I first tried a slice of this cake when a former colleague brought some into to work around Christmas last year. Her Mum, a keen baker and CWA member had made it.The cake was cut thinly, so the glacé fruit and the nuts were really obvious and it was clear why the cake was called a Stained Glass Window Cake! I was hesitant at first to try some as I never like Christmas style fruit cakes, but this one has definitely become an exception.
I asked my friend what the cake was called and she text her Mum to check. Her Mum came back saying it was called a Stained Glass Window Cake (sometimes known as an American Fruit Cake or Bishops Cake). My colleague also told me how in the past her Mum would make the trip to David Jones Food Hall in the city to get all the glacé fruit. I quickly wrote all that down on a post it note and took it home so I would remember all the details.
Lighter in colour and flavour than a regular Christmas fruit cake, this style of cake is heavy on glacé fruit rather than alcohol soaked dried fruit, which gives the cake a distinctly different flavour and look.
Since the flavour of the alcohols used in fruit cakes is what I really don’t like, I was pleased when I tasted the cake that alcohol wasn’t evident at all. Since having looked at recipes for this type of cake, most call for about 1tbsp of some kind of alcohol (significantly less than a traditional fruit cake!), and some recipes suggested orange juice could be used as a substitute.
Another reason I love this cake is because I have been a fan of glacé fruit for a long time, having grown up eating glacé cherries a lot as a child. My Grandma used them to decorate her Christmas shortbread, and I would always sneak a couple from the open packet in the fridge (much to Grandma’s dismay I think!).
I set about finding my glacé fruit for this cake the same as my colleague’s Mum used to. I went to the David Jones Food Hall after work and searched for some. I finally found a very small selection in the deli area where the cheeses etc are sold. There were red glacé cherries and pineapple sold by weight and a packet of mixed glacé fruit. I got the mixed packet, and a few extra slices of pineapple. I have a feeling the selection may have been a bit better in the past when my colleague’s Mum used to go!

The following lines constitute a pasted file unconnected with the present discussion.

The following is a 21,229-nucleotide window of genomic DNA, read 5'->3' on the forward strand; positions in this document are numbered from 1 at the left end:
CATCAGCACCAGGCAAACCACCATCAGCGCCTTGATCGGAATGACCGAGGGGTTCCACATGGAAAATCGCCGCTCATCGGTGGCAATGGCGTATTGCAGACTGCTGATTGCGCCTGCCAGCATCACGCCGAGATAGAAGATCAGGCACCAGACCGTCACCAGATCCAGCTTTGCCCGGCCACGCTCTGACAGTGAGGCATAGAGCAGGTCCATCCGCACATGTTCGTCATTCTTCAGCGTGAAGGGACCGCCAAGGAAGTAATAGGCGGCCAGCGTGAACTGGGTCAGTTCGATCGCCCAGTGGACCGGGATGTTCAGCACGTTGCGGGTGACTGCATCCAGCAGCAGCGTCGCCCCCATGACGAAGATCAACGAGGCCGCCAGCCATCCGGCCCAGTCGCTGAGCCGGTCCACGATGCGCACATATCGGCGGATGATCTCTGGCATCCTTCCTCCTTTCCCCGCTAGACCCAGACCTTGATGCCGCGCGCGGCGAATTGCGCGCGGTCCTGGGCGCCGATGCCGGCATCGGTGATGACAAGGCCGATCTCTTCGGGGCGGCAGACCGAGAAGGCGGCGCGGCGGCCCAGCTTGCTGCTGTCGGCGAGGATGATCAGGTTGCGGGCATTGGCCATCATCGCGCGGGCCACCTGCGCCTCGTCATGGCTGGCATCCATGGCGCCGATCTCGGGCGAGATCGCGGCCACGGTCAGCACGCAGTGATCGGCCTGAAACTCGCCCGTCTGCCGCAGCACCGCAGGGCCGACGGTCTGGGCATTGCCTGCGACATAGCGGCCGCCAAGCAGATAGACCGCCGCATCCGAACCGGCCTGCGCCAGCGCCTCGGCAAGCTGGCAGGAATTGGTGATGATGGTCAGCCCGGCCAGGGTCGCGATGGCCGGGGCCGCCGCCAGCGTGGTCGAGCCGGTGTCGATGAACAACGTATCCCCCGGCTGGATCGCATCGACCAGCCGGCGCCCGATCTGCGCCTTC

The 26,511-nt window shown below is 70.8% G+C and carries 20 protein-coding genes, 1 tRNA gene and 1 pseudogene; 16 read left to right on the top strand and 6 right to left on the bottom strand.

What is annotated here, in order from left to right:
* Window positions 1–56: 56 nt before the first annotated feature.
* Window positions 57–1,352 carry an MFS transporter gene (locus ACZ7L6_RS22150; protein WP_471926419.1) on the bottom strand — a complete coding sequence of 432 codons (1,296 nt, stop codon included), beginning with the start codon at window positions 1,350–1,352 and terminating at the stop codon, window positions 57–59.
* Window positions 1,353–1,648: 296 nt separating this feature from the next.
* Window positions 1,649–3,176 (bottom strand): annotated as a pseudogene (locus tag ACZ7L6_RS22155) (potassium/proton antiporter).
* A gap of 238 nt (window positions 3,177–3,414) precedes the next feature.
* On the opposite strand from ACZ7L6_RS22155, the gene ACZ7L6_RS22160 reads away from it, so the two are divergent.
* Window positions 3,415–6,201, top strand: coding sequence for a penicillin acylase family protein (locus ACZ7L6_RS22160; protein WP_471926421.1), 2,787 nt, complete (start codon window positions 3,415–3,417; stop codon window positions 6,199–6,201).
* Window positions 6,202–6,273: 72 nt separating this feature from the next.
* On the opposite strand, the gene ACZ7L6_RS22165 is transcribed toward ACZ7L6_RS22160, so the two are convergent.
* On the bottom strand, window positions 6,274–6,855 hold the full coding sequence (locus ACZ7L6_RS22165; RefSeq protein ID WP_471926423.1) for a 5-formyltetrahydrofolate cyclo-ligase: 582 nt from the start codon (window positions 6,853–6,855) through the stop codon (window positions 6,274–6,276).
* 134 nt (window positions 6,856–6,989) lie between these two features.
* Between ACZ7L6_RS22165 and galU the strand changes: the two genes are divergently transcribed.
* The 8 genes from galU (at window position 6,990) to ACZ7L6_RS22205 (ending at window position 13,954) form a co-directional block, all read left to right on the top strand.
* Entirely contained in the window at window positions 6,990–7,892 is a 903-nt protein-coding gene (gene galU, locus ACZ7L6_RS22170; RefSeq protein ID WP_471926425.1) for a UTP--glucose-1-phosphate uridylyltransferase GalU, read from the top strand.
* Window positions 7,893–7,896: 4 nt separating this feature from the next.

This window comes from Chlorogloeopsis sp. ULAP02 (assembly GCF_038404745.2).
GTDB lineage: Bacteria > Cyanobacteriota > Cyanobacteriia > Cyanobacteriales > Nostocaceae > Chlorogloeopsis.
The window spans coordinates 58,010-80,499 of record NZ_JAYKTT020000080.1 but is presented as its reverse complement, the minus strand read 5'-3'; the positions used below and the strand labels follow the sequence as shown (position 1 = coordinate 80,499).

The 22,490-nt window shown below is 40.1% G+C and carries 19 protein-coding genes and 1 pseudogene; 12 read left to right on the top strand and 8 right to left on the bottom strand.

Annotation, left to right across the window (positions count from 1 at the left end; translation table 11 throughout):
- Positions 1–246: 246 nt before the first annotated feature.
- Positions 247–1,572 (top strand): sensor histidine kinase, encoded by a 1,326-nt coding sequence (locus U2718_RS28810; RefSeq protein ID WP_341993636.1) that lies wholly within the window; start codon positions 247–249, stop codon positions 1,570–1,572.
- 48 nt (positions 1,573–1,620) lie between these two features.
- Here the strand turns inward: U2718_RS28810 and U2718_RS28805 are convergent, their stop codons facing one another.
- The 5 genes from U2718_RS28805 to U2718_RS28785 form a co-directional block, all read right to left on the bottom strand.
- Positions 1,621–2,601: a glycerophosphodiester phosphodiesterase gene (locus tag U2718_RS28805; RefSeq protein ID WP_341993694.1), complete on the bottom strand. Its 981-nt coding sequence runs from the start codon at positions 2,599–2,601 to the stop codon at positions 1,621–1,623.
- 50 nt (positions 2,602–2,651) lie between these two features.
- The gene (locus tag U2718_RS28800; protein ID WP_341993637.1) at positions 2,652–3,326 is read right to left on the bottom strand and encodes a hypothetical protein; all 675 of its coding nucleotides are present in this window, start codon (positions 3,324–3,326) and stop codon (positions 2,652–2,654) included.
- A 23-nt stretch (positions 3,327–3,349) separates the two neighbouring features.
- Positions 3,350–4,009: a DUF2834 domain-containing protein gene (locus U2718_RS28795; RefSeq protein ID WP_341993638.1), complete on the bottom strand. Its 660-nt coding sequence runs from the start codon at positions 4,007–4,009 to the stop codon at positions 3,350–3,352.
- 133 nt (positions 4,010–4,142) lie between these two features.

I then bought some more at The Source Bulk Foods, who have a good selection of glacé fruits, however not a large quantity of each (not great if you are making something big, but good for this recipe as you only need a few bits of each fruit). I also went to Harris Farm Markets who have a great selection of glacé fruits this time of year.
What kind of Christmas fruit cake do you prefer? Or are you a fan of them at all? Let me know in the comments!
Stained Glass Window Christmas Fruit Cake
115g glacé pineapple, roughly chopped
125g glacé apricot and/or peach, roughly chopped
250g glacé pear and/or fig, roughly chopped
110g whole red and green glacé cherries
110g roughly chopped pitted dates and/or dried quince (I used dried quince from Singing Magpie Produce)
85g whole blanched almonds
85g brazil nuts
110g dark brown sugar
zest of one lemon
1tbsp fresh lemon juice
100g butter, melted and cooled
50g plain flour
35g self-raising flour
Ingredients for the Topping:
75g mixed glacé fruit, roughly chopped (I used pineapple, peach & pear)
55g whole red glacé cherries
55g whole green glacé cherries
40g brazil nuts
Pre-heat oven to 150 degrees Celsius/130 degrees Celsius fan-forced. Grease and line a 20cm round ring pan allowing the baking paper to extend a few centimetres above the tin (preferably one with a flat base, not a bundt tin).
Mix together the glacé fruit and the nuts in a large bowl.
In a small bowl whisk together the flours and the cinnamon.
Then in a small/medium bowl, beat the eggs and the sugar with electric beaters (or in a stand mixer) until well combined. Add the lemon juice, melted butter and flour mixture and beat until just combined.
Gently stir the egg mixture into the fruit and nuts. Spoon into the prepared pan, pressing the mixture into the tin. Press down so the top is level. Then press in all the topping ingredients into the top of the cake, ensuring they aren’t sitting loose.
Loosely cover the cake with foil, and bake for 1 hour.
After the hour, remove the foil, and bake for a further 45 minutes. If using a fan forced oven and the cake is not cooked through after 45 minutes, turn the temperature up to 150 degrees Celsius and continue to cook for a further 15 minutes.
Once the cake is done, remove from the oven and allow to sit in the tin for 10 minutes before carefully removing from the tin and allowing to cool on a wire rack. Keep in mind the top side of the cake when it is in the tin, will remain the top side of the cake once removed from the tin.
The cake slices best when completely cooled (even better when it comes straight from the fridge). Store in the fridge (wrapped in plastic wrap inside an airtight container) if conditions are humid.
Reference: ‘Christmas Food & Craft’ The Australia Women’s Weekly (ACP Books, 2006), p. 95.